A lifelong entrepreneur, Burke also owned a string of mortuaries and attended to a lifelong ministry from his home in Beverly Hills, California, up until his death in Amsterdam in 2010. Burke was married four times. In total Burke fathered at least 14 children (9 daughters and 5 sons), including at least two fathered outside any of his marriages. He had 7 step children, 90 grandchildren and 19 great-grandchildren at the time of his death
.

xxxxx xxxxx xxxxx xxxxx xxxxx

This blast from the past by Solomon Burke appeared on Frank Zappa's Bizarre/Straight Records label and is issued by Rhino. The sound levels are mixed in that early 90s mode that makes it drop out a bit compared to newer CDs whose sound levels are louder. However, musically, Burke was hot here. The opener "Baby Please Don't Cry" has some classic aching soul with Burke's velvet voice, "Girl I told you that I didn't mean to make you cry & that I didn't know the reason why & I told you that I wasn't going to hurt you no more; so baby please don't cry." "Try A Little Tenderness" is one of those songs with numerous interpretations from Bing Crosby, Frank Sinatra & Michael Buble to soul greats Aretha Franklin & Otis Redding to Three Dog Night. In Solomon's Burke's hands he works the melody into a pumping rave that builds joyfully. "Make It Up to You" has a real sweet lighthearted groove. The title track is a rousing anthem that asks for racial tolerance, "This is my home land where color should not divide." "I'll Be There" penned by Earl Thomas cuts a classic soul groove with Burke swearing steadfast loyalty to a lost lover. "Love Ain't No Easy Place to Be" is another brilliant soul groove. "You're Gonna Love Me" hits a throbbing bass line with Burke hitting the uptempo groove on this flashy soul stirrer. The set closer "What I've Got to Do" is another midtempo charmer, "I know you belong to someone else, Oh, but I want you for myself." "Homeland" is an excellent set from 1991 that still sounds fresh like great classic soul.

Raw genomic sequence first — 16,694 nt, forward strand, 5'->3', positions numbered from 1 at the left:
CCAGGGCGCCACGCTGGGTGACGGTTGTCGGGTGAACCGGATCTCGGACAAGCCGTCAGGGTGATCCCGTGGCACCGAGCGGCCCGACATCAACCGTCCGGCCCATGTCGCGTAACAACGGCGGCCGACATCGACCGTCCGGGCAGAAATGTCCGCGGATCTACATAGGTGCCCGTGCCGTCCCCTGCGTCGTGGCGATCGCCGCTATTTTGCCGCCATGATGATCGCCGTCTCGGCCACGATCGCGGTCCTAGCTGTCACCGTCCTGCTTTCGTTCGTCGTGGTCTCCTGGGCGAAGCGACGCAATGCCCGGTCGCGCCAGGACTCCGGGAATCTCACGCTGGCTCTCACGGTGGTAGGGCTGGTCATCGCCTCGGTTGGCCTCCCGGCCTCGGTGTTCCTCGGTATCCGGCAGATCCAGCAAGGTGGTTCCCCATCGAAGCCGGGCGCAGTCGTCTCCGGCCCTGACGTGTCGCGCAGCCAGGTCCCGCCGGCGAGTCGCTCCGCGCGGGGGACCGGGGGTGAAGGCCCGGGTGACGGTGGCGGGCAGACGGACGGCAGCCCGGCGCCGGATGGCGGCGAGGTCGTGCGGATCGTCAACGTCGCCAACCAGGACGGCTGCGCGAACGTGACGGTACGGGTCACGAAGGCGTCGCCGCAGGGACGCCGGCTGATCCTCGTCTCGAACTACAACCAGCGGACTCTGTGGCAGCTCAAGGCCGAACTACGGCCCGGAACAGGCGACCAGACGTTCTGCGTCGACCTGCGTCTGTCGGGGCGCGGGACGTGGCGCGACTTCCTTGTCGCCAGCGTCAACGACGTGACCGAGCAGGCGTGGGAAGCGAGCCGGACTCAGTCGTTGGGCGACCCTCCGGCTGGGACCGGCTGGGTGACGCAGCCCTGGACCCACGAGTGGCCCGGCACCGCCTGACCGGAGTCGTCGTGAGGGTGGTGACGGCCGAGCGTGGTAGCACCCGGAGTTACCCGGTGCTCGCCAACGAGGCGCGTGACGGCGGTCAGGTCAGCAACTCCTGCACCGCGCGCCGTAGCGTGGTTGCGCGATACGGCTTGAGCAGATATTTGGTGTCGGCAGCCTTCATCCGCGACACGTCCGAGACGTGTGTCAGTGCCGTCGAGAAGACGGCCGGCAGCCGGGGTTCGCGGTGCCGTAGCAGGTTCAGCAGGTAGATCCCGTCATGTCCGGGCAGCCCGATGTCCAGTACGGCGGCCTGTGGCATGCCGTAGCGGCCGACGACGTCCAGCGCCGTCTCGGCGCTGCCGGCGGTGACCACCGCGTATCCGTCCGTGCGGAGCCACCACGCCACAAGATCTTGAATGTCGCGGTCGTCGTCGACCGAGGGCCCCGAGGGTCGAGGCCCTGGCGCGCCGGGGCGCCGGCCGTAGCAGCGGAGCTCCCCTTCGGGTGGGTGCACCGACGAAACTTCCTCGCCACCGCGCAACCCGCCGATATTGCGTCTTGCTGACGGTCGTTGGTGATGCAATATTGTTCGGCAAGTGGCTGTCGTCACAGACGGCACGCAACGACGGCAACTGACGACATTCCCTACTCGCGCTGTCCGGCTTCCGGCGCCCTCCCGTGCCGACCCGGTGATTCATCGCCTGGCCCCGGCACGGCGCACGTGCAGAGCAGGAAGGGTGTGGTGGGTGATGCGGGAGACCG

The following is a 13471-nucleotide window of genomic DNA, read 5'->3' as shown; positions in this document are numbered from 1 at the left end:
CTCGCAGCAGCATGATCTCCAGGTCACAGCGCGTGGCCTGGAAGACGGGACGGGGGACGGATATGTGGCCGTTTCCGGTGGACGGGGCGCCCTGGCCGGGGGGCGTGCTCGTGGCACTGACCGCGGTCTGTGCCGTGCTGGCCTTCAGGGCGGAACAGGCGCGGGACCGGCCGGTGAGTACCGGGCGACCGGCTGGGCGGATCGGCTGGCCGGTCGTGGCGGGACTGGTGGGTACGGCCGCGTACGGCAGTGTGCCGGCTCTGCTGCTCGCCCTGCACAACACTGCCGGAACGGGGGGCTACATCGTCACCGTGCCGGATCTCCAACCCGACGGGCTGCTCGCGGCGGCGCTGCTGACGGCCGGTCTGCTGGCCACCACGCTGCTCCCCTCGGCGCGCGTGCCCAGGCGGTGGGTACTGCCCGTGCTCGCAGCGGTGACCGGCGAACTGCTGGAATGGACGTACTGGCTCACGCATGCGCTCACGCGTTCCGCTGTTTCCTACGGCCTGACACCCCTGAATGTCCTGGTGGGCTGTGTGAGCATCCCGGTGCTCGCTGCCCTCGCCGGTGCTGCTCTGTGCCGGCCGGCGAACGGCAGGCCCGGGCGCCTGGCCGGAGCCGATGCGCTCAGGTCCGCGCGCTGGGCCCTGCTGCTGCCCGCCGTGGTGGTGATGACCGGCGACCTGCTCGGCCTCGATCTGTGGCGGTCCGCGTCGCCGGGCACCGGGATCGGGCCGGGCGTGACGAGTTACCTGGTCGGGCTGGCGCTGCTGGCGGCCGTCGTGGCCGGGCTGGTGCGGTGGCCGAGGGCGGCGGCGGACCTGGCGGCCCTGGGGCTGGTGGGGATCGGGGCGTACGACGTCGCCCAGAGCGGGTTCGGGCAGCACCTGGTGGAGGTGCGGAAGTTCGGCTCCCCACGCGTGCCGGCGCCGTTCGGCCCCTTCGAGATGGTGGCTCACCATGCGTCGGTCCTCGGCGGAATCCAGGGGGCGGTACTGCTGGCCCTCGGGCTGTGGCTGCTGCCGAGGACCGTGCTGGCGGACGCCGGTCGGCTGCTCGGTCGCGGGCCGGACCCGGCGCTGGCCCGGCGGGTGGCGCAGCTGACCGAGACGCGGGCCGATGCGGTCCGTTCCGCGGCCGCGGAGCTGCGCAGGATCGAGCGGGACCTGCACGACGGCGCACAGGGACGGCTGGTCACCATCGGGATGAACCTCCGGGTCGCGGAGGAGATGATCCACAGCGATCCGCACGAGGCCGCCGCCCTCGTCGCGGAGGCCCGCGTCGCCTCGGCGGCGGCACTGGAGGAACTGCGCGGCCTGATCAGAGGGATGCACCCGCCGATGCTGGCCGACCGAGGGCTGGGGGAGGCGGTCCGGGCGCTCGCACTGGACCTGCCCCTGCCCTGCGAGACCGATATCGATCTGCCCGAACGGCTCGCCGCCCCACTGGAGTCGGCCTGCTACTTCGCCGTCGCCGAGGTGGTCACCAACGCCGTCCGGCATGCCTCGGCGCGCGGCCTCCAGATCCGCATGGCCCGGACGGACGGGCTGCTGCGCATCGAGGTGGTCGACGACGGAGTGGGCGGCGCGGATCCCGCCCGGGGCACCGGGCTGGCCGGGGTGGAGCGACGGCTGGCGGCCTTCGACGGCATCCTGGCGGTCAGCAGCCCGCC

Solomon Burke - Homeland    (flac  242mb)

01 Baby Please Don't Cry 4:30
02 Try A Little Tenderness 4:10
03 I Don't Need Nobody 4:35
04 Make It Up To You 4:02
05 Stayin' Away 3:55
06 Home Land 4:51
07 I'll Be There 4:49
08 Love Ain't No Easy Place To Be 3:45
09 You're Gonna Love Me 3:45
10 What I've Got To Do 4:15

Solomon Burke - Homeland  (ogg   91mb)

xxxxx xxxxx xxxxx xxxxx xxxxx

Solomon Burke could probably sing the want ads from last week's paper and make them sound powerfully soulful, but he had an easier task on this album, in which he adapted a dozen classic blues numbers to his epic-scale R&B style. Burke would probably have preferred livelier material than much of what he gets on Soul of the Blues, especially "Sufferin' Mind" and "Candy," which almost give the man a bit more room to stretch out than he needs, and while the arrangements on this set are ambitious and full-bodied, they're also founded on a lot of contemporary blues clich├ęs and sometimes lack the drama and punch Burke deserves. But no one has ever accused Burke of not knowing how to sell a song, and the man is in typically superb form here; he sounds nothing less than joyous as he rolls through "Good Rockin' Tonight," he brings a potent and powerful gospel undertow to "Letter from My Darling," and he all but steals "Pledging My Love" away from Johnny Ace. Soul of the Blues captures the sound of Solomon Burke dipping his toes in a traditional blues style with the passion and conviction he always brings to his music, and it's a fascinating side trip for one of soul's greatest voices; if there are minor flaws in the production and arrangements, that has nothing to do with the glory of Burke's voice.



Solomon Burke - Soul Of The Blues    (flac 303mb)

01 My Babe 5:13